Those programs do not need to be eliminated, but they may need to be reorganized. What's the difference? When you eliminate a department, you terminate its degree programs, a complex process that typically also results in protests and detenuring procedures. By reorganizing departments into a school, you maintain the degree and many of the continuing professors, although not nearly as many will be required to deliver the degree in the new structure.

Schools were created organizationally as efficient, cost-effective vehicles to deliver degrees. School structure consolidates related pedagogies, clustering majors of like disciplines into a core curriculum. For instance, students majoring in journalism, public relations, and advertising at a typical accredited journalism school all have to take the same required courses in writing, digital design, media law, and ethics, with a capstone internship experience. Students also take specialized classes in their own media disciplines. Now consider if each of those majors were in stand-alone departments. The journalism department would offer a course in beginning reporting, the public-relations department in beginning writing, and the advertising department in copywriting. You would have a multitude of required courses in entry-level writing rather than one. And you'd see the same level of duplication in the sophomore, junior, and senior years with design, law, and ethics courses.

The advertising degree program in our communications school has only three and a half teaching positions, and nine courses, serving close to 300 majors. Another department across campus, also with about 300 majors, has more than 20 professors and 60 courses. Now imagine if nine related departments were consolidated into three schools in various colleges in a university. That could mean a savings of dozens of instructors and hundreds of courses.

You can have schools of social science, humanities, and even natural sciences. You just have to find a common core of classes in our increasingly interconnected, interdisciplinary world. Schools are efficient administratively, too. Rather than appoint a chair for each department of related disciplines, plus associate chairs and staff members, all you need is a director of the school and one set of support administrators and staff members.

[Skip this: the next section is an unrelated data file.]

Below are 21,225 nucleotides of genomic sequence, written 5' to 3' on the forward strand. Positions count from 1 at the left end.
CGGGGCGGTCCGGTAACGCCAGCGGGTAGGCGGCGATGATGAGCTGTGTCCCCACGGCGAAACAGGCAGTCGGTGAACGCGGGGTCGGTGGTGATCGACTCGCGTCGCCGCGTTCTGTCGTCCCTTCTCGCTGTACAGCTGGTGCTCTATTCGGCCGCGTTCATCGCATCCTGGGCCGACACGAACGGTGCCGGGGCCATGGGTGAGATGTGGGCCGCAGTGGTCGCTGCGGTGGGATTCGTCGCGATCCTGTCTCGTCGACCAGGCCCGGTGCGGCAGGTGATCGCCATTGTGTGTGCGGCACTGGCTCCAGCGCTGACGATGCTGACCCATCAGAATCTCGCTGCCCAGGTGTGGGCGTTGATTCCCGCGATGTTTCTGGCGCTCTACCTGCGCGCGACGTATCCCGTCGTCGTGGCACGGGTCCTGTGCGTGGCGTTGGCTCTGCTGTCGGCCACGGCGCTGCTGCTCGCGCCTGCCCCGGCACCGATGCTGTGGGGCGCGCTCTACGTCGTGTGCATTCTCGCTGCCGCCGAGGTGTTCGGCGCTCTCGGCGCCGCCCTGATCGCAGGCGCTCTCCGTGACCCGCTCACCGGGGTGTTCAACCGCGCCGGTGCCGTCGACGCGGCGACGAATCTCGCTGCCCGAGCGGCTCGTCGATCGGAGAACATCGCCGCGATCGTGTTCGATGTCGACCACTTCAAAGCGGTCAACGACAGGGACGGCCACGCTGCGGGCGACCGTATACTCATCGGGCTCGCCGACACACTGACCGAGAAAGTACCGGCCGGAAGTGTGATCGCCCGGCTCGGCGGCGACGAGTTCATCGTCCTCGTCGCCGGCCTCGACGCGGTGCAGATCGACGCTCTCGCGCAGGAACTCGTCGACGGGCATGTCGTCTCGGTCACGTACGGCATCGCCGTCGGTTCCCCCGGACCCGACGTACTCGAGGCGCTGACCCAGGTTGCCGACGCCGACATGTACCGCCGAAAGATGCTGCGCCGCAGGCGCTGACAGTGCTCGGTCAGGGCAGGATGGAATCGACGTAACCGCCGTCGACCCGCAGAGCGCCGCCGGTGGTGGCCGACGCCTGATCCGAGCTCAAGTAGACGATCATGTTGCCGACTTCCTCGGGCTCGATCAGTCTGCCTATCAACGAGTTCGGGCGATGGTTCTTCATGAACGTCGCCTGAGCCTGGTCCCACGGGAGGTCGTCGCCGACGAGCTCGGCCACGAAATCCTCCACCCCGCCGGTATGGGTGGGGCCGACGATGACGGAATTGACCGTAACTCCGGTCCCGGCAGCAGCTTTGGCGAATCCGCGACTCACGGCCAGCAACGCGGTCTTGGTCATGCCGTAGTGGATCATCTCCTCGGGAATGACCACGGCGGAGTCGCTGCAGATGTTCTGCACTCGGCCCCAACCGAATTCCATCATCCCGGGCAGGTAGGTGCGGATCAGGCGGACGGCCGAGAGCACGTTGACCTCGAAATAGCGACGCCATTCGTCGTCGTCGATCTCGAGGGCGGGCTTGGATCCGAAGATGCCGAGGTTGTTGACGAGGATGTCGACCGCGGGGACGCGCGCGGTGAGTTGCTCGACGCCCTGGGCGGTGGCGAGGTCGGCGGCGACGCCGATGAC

Count the number of schools in your university. The fewer you have, the larger your instructional budget and the thicker your catalog.

Revise the budget model. Administrators are fond of saying that 90 percent of the budget is tied up in payroll. Another way to say that is: 90 percent of the budget is tied up in curricular instruction and support services.

Let the course catalog be your bible. Administrators can use new and old catalogs to determine instructional growth by calculating the number of course titles for a period of academic years. Then ascertain the level of departmental expansion, totaling the number of courses offered in each year for each degree. Correlate those results with budget numbers for each year. That data will give you useful information about cost per course and major, all of which can be charted next to graduation rates and levels of legislative support.

The results may surprise you. You may learn that the taxpayer was, after all, paying the tithe. After analyzing the data, identify those departments with:

  • The fewest courses in the catalog.
  • The largest enrollments in their majors.
  • The best "cost per course" ratio.
  • The lowest number of credits needed to complete a degree.
  • The highest levels of retention, four-year graduation rates, and placement.

Once best practices have been established, modify the budget model to reward or recognize units that successfully adapt.

Offer incentives for streamlining. Trustees can recognize "programs of distinction," creating incentives—faculty raises, professional development, innovation funds, seed grants—for departments that find cost savings, graduate students in four or fewer years, have high retention rates and placement percentages, and serve the public through research or practice.

If all of those steps are taken collectively, over time, debt will decrease, tuition will stabilize, and education will become affordable again.

Michael J. Bugeja, who directs the Greenlee School at Iowa State University, is chair of the Contemporary Leadership Committee of the Association of Schools of Journalism and Mass Communication.